Libor-Manipulation Trial Kicks Off in New York

     MANHATTAN (CN) – Opening the trial Wednesday against two bankers from the London office of Rabobank, a federal prosecutor said the British traders “exploited and abused [their] role over and over again to serve their own ends,” handing currency swap traders an “unfair advantage.”
     “Year after year, these defendants manipulated Libor, one of the most important interest rates used over the world and in the U.S.,” Justice Department prosecutor Carol Sipperly told the court.
     Short for the London Interbank Offered Rate, Libor is the rate banks charge one another for short-term loans necessary to carry on their business. More than $300 trillion in financial derivatives are tied to Libor rates.
     It has been more than a year since federal prosecutors indicted British bankers Anthony Allen and Anthony Conti for manipulating these rates on behalf of Rabobank, a Dutch bank also known as Cooperatieve Centrale Raiffeisen-Boerenleenbank BA.
     Throughout her opening remarks, prosecutor Sipperly urged the jurors not to be “intimidated” by unfamiliar financial jargon.
     There is “no need to think that all of these terms will instantly make sense,” she said.
     “Be assured that you’ll see soon enough that the defendants’ scheme is really simple,” the prosecutor continued.
     “To make money on those swaps, they manipulated the rates,” Sipperly added.
     Rabobank came under a harsh spotlight in early 2013 when several California counties filed a lawsuit accusing several other major banks of manipulating the global economy.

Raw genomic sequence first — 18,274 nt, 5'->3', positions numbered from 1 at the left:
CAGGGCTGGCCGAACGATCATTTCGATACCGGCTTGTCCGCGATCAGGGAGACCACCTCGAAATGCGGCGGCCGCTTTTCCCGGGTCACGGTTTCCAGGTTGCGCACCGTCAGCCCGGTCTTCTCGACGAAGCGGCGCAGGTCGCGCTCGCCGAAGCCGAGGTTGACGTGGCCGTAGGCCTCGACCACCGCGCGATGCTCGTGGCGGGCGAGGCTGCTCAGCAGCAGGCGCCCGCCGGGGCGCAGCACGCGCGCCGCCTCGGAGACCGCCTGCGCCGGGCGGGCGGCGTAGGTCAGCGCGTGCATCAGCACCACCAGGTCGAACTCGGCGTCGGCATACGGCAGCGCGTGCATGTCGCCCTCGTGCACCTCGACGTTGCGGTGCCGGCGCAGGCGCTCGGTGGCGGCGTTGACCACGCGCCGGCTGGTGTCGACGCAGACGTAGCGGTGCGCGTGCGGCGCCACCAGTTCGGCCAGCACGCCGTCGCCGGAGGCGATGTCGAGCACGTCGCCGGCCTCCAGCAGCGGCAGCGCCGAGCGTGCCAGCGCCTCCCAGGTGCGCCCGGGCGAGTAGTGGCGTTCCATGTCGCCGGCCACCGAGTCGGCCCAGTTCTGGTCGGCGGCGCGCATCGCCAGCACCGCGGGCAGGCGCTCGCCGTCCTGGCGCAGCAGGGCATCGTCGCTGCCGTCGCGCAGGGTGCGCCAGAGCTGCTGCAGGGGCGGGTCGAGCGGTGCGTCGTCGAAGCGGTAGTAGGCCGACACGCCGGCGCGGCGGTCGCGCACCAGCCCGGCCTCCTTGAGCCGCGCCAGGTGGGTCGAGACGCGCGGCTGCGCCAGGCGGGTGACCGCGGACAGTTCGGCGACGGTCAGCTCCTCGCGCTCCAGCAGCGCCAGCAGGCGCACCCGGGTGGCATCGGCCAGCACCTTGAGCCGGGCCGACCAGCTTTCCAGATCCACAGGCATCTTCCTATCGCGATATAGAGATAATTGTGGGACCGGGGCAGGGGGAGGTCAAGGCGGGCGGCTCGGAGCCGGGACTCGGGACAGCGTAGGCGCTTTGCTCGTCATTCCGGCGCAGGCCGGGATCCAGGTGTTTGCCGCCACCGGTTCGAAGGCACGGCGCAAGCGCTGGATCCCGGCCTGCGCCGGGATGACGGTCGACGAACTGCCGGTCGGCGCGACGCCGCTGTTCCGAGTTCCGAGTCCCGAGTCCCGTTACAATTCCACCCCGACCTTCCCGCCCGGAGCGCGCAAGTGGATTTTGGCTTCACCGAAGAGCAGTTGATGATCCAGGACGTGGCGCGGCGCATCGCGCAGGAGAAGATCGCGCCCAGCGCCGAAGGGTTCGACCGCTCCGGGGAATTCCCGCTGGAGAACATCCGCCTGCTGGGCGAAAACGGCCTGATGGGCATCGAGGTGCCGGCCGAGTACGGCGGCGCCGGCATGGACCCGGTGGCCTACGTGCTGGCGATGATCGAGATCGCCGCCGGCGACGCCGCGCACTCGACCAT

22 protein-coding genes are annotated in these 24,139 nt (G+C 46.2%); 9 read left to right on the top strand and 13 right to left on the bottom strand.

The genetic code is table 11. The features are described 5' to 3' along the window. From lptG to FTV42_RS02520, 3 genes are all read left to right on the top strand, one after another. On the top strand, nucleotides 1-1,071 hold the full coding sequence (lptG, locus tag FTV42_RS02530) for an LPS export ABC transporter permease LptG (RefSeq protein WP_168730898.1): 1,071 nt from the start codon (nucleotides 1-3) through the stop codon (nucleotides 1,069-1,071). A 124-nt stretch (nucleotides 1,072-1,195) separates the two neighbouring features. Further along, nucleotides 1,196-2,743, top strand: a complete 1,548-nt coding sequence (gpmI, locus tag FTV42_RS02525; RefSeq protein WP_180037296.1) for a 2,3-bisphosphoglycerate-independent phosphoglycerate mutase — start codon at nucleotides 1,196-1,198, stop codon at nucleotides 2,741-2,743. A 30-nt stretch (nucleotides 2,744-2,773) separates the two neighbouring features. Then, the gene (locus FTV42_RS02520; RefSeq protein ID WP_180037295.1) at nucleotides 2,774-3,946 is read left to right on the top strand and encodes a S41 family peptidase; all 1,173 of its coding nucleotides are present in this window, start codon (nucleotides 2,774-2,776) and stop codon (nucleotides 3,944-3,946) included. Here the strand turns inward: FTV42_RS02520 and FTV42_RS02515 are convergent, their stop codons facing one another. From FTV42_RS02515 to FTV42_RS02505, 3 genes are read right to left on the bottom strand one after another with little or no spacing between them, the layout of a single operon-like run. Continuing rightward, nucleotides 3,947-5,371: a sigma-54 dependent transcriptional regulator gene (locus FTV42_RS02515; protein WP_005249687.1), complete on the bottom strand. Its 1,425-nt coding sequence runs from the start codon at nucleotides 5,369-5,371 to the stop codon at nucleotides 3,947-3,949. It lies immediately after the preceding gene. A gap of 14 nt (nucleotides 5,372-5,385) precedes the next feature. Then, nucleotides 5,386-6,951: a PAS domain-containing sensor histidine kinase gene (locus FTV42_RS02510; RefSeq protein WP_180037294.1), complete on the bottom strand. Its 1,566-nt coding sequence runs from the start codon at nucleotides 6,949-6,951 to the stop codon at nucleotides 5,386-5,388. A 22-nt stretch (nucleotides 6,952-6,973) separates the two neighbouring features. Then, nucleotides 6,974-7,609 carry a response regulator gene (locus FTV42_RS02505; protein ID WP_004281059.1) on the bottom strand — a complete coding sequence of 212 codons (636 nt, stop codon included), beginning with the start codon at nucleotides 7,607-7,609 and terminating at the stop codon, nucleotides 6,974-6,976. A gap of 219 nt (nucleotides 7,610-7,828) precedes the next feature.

Later that year, Rabobank entered into a deferred prosecution agreement with the Department of Justice obligating the company to pay a $325 million penalty.
     International investigations spiraled since then, leading to the April 28, 2014, federal indictment in Manhattan of Allen, Conti and three other men.
     Prosecutors plan to call three cooperating witnesses at Rabobank for the trial.
     The men, who have already pleaded guilty to their charges, are Lee Stewart, Takayuki Yagami and Paul Robson.
     Known as “The Ambassador,” Stewart had a “full personality,” and could explain how the “frantic environment of the financial crisis” gave the defendants an opening to rig the Libor rates, Sipperly said.
     Allen’s lawyer Michael Schachter, from the Manhattan-based firm Willkie Farr & Gallagher, cautioned jurors not to take out their anger at the banks’ behavior on his client.
     “Banks are not on trial here,” he said. “A man is on trial here, and his life is in your hands.”
     Insisting there was “no evidence” Allen joined the Rabobank conspiracy, Schachter said that his client’s compensation was not tied to what the traders made and that he did not make a “nickel” on the scheme that the prosecutors have alleged.
     “If Tony Allen was involved in a scheme, he would have done what he was asked to do,” the lawyer said.
     To illustrate this defense, Schachter pointed to an instant message that Allen received on Nov. 29, 2006, requesting a high three-month Libor rate.
     Though Allen replied that he “will do [his] best,” Schachter said: “You’re going to see that he ignored the request completely.”
     “Ladies and gentlemen, asking ain’t getting,” the lawyer emphasized.
     Conti’s lawyer Tor Ekeland made a similar argument, noting that the government co-conspirators traded in Japanese yen and the co-defendants submitted the rates of U.S. dollars.
     The government’s cooperating witnesses “treated Libor like a joke, like a vending machine,” Ekeland said.
     Accusing the government of having “cherry-picked” 15 emails, Ekeland said that his client’s 15,000 Libor submissions would tell a more complete picture.
     “You’ll see no evidence that Tony’s submissions were skewed to the traders’ advantage,” he said.
     Meanwhile, the Libor investigation and prosecution stretches far beyond the lower Manhattan courtroom, where Tetsuya Motomura, 42, and Paul Thompson, 48, still await trial.
     The U.K., U.S. and European Union authorities have charged 22 people over the course of their joint investigation, netting $9 billion in fines against global banks, The Guardian newspaper reported.
     Earlier this year, a British jury convicted millionaire trader Tom Hayes, who received a 14-year sentence in August.

%d bloggers like this: